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My answer: it depends. I’m sure the folks at Budweiser are thrilled to have dominated the conversation during the game. I’m not so sure they would have expected that conversation to extend past the final seconds of play. Awareness and brand preference, pure and simple.

I’d like to think that The Coca-Cola Company, which is firmly defending its ad (along with many others) might be happy to have reached a segment of Americans who it might otherwise be at risk of losing based on health concerns. But let’s take a look at some of the other contenders on the sentiment front.

Screen Shot 2014-02-03 at 2.51.34 PMWhile AdAge ranked Radio Shack’s ad the top of the pack from a creative standpoint, the people’s choice was T-Mobile. And it was Axe, not Coca-Cola, that led in negative sentiment as a percentage of total volume.

Bottom line: does any of this matter? The truth is, we’d need a whole lot of proprietary data to know that for sure. But here are some questions I’d ask:

  • What was Budweiser’s conversation volume last year? Is this higher or lower? Do they care that conversation dropped off after the game, or were they hoping for a longer tail?
  • Was Coca-Cola surprised by negative reations to their ad? After all, they did make the classic “I’d Like to Teach the World to Sing” commercial back in 1971, which in many ways is internally consistent with the current one.
  • Does–or should–Axe care that its ad offended a whole bunch of people? If we could drill into the demographics, I’d look for correlation between age, gender and sentiment. Middle-aged mothers of four are not too relevant to this segment, unless Junior isn’t old enough yet to buy his own body spray. Did Axe simply do a brilliant job of speaking to its audience, damn the consequences?
  • How’s Chobani’s creative team doing today? Are they feeling whomped by Dannon/Oikos, or did their results correlate decently with expectations based on creative budget and ad spend?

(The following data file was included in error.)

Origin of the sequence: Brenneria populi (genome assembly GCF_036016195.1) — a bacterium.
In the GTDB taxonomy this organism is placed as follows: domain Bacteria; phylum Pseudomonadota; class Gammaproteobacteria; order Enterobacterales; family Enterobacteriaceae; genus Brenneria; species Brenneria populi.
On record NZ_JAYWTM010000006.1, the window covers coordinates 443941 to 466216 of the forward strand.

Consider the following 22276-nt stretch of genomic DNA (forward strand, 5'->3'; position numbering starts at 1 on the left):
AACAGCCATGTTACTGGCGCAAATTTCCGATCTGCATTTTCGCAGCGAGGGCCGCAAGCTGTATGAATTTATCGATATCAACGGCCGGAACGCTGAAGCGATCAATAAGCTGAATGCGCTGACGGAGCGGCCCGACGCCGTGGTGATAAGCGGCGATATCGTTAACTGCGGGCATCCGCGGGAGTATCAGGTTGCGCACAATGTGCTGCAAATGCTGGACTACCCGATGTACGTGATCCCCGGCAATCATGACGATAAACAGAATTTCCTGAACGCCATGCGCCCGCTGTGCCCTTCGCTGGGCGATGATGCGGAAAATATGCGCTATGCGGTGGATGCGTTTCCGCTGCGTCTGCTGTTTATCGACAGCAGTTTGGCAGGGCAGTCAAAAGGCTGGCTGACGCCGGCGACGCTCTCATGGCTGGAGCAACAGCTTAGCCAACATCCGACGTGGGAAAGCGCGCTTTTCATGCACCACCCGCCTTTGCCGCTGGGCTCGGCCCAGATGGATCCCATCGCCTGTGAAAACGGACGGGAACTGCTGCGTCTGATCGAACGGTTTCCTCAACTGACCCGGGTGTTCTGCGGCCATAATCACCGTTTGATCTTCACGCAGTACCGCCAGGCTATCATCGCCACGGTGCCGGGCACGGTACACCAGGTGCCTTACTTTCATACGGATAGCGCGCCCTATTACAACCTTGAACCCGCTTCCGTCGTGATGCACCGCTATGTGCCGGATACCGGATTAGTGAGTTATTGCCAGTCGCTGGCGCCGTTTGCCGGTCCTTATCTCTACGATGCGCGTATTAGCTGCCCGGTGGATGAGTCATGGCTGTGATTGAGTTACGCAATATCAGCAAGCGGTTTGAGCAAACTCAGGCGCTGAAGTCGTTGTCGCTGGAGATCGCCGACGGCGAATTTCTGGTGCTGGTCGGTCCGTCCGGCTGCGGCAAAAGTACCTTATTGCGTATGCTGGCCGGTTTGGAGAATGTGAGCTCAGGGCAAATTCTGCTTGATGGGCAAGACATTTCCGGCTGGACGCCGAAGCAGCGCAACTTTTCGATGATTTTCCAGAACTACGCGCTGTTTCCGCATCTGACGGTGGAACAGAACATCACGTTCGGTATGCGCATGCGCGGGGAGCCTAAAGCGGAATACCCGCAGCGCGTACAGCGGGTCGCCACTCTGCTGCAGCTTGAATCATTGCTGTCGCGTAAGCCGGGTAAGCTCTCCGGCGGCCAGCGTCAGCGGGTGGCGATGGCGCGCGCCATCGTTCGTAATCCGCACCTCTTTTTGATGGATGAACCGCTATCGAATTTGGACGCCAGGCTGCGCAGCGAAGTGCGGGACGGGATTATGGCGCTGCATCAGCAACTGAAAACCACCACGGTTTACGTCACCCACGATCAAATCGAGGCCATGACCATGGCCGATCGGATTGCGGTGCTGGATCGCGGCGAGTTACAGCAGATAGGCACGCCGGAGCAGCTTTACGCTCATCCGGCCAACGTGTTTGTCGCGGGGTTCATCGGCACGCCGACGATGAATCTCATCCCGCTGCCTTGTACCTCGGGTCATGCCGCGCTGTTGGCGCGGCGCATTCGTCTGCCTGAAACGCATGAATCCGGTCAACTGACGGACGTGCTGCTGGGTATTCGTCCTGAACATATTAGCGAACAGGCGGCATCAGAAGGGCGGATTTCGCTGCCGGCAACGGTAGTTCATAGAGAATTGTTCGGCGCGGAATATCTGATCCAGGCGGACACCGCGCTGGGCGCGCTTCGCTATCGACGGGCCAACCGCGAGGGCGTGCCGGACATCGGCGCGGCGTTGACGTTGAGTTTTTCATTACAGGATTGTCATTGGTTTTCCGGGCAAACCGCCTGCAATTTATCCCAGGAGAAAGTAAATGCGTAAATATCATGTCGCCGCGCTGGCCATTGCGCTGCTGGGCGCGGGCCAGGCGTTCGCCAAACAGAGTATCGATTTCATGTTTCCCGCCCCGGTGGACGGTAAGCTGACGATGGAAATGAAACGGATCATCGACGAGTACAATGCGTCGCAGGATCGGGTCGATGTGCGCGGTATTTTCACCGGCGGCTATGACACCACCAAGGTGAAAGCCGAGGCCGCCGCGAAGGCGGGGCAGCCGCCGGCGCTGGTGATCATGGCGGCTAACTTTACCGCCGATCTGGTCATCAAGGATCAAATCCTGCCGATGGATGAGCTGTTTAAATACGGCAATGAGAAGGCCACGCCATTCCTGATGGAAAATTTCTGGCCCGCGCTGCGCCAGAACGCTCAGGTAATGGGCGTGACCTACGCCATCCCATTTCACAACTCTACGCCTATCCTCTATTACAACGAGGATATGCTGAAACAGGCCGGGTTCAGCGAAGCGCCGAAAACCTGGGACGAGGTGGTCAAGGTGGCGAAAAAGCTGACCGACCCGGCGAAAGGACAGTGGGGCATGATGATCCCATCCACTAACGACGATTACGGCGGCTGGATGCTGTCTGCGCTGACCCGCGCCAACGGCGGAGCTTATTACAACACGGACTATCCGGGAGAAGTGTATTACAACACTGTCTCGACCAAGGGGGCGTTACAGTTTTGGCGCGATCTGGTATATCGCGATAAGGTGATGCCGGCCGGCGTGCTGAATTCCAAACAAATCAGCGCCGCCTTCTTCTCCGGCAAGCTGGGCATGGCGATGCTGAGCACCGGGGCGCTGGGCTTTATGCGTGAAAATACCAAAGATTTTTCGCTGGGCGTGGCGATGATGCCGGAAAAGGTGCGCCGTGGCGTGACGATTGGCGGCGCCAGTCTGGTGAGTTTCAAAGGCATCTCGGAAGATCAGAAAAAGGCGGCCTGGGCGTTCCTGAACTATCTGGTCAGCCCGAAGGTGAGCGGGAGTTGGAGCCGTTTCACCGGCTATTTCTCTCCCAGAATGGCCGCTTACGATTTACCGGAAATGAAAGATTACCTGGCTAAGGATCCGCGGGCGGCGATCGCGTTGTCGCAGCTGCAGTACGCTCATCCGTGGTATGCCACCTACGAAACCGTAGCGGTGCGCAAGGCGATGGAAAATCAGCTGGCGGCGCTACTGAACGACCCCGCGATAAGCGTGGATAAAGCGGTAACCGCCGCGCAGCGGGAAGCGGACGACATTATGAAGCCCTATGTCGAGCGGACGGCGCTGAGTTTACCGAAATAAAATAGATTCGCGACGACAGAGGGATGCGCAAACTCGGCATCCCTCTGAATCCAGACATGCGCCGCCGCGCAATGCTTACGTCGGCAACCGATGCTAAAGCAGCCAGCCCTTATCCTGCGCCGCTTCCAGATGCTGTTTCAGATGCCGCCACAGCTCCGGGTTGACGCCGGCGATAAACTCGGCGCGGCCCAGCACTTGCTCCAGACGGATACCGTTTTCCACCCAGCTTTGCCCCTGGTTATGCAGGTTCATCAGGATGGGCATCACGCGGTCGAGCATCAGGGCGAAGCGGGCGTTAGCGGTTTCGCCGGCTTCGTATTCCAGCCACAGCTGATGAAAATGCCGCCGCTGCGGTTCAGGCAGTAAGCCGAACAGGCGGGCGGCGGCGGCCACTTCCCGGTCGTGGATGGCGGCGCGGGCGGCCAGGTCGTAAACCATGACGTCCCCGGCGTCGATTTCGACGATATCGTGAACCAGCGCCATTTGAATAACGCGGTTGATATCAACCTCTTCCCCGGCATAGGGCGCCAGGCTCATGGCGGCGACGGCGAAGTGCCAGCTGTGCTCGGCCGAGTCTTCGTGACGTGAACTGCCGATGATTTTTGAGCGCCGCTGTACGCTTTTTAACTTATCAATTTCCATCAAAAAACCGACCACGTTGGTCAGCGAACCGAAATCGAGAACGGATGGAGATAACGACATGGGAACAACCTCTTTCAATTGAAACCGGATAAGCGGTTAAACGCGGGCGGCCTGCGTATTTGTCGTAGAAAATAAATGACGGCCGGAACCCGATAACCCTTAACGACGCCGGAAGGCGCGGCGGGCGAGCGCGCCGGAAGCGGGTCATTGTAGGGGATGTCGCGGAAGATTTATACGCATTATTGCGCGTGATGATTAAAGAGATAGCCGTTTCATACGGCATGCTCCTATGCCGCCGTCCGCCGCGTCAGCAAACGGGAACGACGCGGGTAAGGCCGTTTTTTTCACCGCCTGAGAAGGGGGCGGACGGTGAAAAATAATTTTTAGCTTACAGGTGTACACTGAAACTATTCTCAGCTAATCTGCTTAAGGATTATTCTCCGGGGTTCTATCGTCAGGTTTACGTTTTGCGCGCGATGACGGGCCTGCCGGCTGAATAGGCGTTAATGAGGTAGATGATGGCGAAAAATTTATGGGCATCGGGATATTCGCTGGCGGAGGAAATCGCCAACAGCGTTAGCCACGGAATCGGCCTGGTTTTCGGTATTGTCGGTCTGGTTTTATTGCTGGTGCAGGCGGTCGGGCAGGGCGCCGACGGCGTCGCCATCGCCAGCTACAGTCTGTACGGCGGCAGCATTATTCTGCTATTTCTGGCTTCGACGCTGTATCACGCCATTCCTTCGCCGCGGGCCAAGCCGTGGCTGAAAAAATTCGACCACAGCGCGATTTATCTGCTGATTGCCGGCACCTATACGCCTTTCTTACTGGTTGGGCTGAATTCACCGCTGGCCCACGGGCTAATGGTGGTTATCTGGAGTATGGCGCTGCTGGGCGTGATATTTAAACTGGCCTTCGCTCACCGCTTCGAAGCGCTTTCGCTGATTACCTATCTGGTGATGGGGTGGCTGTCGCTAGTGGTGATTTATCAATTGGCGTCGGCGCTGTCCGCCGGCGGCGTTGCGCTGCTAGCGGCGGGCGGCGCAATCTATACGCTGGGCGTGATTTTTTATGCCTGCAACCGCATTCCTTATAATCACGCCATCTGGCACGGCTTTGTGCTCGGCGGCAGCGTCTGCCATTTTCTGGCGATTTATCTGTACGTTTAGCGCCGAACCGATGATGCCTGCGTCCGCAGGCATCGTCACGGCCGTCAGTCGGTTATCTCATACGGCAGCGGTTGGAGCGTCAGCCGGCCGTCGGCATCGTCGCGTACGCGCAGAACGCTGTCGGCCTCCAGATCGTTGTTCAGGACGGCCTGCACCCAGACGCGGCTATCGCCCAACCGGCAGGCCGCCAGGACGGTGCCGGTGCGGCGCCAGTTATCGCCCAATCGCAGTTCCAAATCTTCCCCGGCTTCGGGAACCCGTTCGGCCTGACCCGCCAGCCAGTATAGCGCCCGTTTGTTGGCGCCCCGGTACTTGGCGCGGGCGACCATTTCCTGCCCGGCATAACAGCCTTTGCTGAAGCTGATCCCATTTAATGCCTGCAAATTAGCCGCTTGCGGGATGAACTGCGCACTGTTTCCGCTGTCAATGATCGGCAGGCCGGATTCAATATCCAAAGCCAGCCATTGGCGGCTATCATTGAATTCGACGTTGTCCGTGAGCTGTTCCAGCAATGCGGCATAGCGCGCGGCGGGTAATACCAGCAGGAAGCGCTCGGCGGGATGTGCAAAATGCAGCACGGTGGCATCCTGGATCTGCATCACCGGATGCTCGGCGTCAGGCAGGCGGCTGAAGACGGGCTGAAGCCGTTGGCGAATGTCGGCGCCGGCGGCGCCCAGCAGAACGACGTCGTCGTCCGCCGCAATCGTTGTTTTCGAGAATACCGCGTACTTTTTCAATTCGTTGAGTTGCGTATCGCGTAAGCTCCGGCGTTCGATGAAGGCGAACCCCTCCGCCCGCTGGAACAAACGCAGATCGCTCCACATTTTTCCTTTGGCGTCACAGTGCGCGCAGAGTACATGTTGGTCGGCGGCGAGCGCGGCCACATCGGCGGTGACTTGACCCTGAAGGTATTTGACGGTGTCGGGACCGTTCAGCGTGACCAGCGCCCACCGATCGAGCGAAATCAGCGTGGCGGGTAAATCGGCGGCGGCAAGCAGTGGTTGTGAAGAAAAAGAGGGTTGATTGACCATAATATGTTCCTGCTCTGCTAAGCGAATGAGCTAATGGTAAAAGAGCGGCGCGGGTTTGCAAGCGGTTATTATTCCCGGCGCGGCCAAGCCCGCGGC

• What about the middle-of-the-pack brands? What were their goals and how will they evaluate their performance? Was it too much to be drowned out by puppies, Clydesdales and David Beckham’s abs, or was it worth it for an–abeit brief–shot at reaching such a huge audience?
  • Finally, as Ken Wheaton asks in his Budweiser review, “Has a Clydesdale ad ever sold a single Budweiser?” I don’t know, and I don’t know if Budweiser knows either. That is an awfully long (and interrupted) chain of causation. In the end, does it matter?

This is what makes The Advertising Superbowl so different from The Football Superbowl: in football, you know where the end zone is. It’s always in exactly the same place and you pretty much know when you get there. But the end zone in advertising is a moving target, and sometimes you don’t know whether you reached it–if ever–until many months later.

Posted in Analytics, Big Data, Real-Time Enterprise, Sentiment Analysis, Social Analytics, Social Data, Social media, Social media measurement, Uncategorized | Leave a comment

Time to Change: Disruptive Innovation Panel at Xerox PARC

I had the opportunity to participate on a panel recently called “Time to Change – Culture and Brand Disruption Leading to Innovation.” It was hosted by Xerox PARC as part of their PARC forum series, and featured Todd Wilms of SAP (@toddmwilms), Michela Stribling of IBM  (@mstribling) and Bryan Kramer (@bryankramer) of PureMatter.

I probably shouldn’t admit this, but every time I hear the phrase “Time to Change,” it reminds me of a famous Brady Bunch episode, in which Peter’s voice begins to change, just as the family is about to record the classic “Sunshine Day.”

Poor Peter; he’s so embarrassed. But Peter’s disruption sparks Greg’s idea, which is to write the now-classic “Time to Change,” which celebrates Peter’s challenge and turns it into an opportunity.

So, drawing from both the lofty inspiration from the PARC panel and the more earth-bound lessons of The Brady Bunch, here are five quick points on disruptive innovation: